Sunday, July 24, 2011

Jackson Kayak's COOSA (Gear Review)

Unable to get out and fish right now so I figured that a follow up was needed to a review that was done earlier in the year on the Coosa, by Jackson Kayak.
There are many kayaks out on the market that claim to do a lot of things. I've fished out of most of them over the years and since getting the Coosa early this year I have now found a kayak to fit the type of fishing that I do as well as coming with most all of the features you would want in a fishing kayak.
Being designed by a professional river fisherman, a lot of thought went into the design and the thing that Fly Fisherman will find beneficial is the ability to stand up and fish out of this kayak. I'm a big guy and have never really stood up and fished except while in a boat. During the year I have been finding myself standing and fishing more often even more while tossing the fly. The seat on this kayak is so comfortable that it allows you to stay out longer, it also has two positions upper and lower. While in the upper position you are able to easily make the transition from sitting to standing then back again. At first when you stand up you will feel a little wobbly but don't fear because the platform allows you to spread your feet to get a better sense of balance and the kayak hull design is such that it has both primary and secondary stabilization which helps with the balance.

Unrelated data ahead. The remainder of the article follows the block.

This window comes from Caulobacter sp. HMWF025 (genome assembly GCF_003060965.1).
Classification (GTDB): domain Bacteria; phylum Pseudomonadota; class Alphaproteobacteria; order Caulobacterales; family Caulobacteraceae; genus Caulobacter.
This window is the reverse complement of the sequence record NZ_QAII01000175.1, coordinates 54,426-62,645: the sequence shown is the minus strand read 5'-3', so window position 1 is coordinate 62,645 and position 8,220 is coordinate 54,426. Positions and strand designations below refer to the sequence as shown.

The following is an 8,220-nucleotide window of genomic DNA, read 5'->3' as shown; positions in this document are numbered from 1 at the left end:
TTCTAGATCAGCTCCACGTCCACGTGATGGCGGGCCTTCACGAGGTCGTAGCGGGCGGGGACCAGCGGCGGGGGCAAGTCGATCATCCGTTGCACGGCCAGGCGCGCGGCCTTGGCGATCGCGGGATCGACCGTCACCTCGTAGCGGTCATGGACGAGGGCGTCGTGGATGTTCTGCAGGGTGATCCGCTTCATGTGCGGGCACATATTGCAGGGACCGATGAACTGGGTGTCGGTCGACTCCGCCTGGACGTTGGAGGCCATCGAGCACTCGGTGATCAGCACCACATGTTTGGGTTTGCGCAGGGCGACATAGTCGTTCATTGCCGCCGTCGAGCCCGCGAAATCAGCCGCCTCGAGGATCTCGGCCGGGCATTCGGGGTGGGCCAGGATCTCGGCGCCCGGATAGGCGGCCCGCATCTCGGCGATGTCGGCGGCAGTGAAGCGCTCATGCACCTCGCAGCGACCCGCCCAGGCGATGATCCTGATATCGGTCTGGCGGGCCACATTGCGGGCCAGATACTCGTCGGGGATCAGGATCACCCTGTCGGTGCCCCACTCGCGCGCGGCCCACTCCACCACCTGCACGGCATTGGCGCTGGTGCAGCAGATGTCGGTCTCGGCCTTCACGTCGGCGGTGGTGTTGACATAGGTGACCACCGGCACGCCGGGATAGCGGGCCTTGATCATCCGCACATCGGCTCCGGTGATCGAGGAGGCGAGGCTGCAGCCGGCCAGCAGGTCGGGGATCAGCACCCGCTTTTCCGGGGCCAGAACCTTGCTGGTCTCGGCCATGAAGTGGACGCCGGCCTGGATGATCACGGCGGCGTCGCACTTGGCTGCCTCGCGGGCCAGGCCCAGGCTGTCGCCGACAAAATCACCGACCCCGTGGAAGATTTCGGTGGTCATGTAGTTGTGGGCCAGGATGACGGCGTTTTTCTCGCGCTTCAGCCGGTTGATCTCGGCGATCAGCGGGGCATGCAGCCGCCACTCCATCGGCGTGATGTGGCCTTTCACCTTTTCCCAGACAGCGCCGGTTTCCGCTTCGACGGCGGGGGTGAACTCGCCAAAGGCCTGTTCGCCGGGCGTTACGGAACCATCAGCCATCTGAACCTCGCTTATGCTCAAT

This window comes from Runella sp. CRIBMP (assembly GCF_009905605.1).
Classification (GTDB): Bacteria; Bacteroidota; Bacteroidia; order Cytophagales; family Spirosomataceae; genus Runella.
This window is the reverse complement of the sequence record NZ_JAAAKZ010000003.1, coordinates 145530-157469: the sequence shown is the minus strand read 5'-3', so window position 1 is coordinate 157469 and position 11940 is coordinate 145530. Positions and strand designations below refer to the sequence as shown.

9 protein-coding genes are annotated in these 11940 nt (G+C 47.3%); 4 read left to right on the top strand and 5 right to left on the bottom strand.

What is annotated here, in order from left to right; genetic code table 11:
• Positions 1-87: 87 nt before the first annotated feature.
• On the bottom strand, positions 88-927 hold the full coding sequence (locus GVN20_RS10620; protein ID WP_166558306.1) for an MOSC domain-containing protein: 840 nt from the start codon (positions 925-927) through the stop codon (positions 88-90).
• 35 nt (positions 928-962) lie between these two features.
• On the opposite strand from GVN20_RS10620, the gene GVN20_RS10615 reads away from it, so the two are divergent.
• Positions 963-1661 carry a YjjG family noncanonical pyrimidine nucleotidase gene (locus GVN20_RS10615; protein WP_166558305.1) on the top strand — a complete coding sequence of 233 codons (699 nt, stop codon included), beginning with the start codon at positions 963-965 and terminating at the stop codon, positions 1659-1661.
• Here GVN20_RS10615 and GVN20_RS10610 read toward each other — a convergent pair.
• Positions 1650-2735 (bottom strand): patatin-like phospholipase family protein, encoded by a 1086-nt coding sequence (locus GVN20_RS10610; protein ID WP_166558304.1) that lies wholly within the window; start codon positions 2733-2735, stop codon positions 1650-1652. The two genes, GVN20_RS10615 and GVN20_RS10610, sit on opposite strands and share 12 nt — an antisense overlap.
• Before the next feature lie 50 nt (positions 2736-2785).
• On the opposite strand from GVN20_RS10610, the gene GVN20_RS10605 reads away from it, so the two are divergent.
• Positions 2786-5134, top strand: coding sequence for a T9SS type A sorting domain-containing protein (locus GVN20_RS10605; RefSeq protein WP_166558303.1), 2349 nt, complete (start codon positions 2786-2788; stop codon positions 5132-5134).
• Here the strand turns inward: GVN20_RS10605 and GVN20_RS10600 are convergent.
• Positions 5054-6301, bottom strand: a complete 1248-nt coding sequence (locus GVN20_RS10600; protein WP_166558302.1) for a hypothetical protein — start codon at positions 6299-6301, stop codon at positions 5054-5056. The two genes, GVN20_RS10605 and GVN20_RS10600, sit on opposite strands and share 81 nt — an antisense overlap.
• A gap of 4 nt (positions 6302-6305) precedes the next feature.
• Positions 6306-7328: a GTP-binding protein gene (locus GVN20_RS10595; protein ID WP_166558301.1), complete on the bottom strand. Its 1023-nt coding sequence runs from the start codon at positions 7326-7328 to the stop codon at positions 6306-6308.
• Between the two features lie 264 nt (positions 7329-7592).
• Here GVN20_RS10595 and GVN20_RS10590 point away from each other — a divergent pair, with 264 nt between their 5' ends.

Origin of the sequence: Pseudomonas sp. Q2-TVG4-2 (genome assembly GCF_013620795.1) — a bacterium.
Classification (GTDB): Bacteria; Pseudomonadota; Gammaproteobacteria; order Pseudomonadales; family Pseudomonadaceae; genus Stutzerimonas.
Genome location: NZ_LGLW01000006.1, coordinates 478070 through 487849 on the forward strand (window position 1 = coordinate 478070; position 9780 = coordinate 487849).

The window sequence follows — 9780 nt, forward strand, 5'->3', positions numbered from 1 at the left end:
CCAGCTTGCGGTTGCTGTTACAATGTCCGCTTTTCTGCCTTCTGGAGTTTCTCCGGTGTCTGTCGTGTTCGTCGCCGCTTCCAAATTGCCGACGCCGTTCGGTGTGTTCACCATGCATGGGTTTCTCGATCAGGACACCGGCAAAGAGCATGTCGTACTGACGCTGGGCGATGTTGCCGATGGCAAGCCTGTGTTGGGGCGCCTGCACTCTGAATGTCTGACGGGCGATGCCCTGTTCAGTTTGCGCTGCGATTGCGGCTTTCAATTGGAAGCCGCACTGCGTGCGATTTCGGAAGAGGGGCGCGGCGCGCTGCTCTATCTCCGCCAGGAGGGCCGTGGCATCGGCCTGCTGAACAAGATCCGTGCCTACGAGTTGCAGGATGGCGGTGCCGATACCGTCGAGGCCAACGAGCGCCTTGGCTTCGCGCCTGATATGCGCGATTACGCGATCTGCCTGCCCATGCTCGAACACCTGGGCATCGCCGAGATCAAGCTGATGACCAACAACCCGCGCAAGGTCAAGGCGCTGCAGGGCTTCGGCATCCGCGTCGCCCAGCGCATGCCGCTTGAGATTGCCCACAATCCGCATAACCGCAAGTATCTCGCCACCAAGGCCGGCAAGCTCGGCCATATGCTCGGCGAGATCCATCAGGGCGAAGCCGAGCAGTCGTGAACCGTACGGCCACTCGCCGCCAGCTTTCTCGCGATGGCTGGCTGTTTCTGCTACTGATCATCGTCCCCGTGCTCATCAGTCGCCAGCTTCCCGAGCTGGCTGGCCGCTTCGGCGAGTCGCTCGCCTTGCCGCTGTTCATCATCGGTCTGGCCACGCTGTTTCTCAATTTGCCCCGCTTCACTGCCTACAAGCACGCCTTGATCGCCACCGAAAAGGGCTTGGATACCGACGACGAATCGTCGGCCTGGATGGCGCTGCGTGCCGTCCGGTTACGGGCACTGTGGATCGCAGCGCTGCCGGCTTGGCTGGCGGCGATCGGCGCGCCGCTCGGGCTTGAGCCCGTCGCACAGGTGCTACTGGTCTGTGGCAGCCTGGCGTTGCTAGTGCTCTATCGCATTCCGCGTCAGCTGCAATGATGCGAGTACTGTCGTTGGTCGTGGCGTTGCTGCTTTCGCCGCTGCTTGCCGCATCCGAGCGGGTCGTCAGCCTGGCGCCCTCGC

There are two flush mount rod holders mounted behind the seat at an angle so your rods are not straight up in the air. This helps out when casting as well as when you get around trees. In front of the seat is a notch built in to the side rails that allows you to lay your paddle in front of you and keep it from rolling away. While you are paddling there are rod stagers molded into the side with built in bungees to strap your rods down and out of the way. Both the front and rear lids are raised to keep water out and they are held in place by a stainless steel hinge and the bungee tie down. Another great thing is they can both be locked while traveling for security. If you fish rivers like I do then you will want to add a drag chain. The drag chain is lowered in current to slow you down and make it easier for you to present the lure to the fish that you are after. I do a lot of camping/fishing trips and storage is a must. The first trip out in the Coosa was a two night trip and I was able to put almost all of my gear underneath with only a few items behind me and out of the way and had no water coming up through the scuppers. This is the effect of how high the kayak rides in the water and makes it affected by the wind if you are in the high position more than others that i've fished from. I really have not been able to find many negatives with it and look forward to seeing the one that they are testing out right now for fishing at the coast.
See you on the river,

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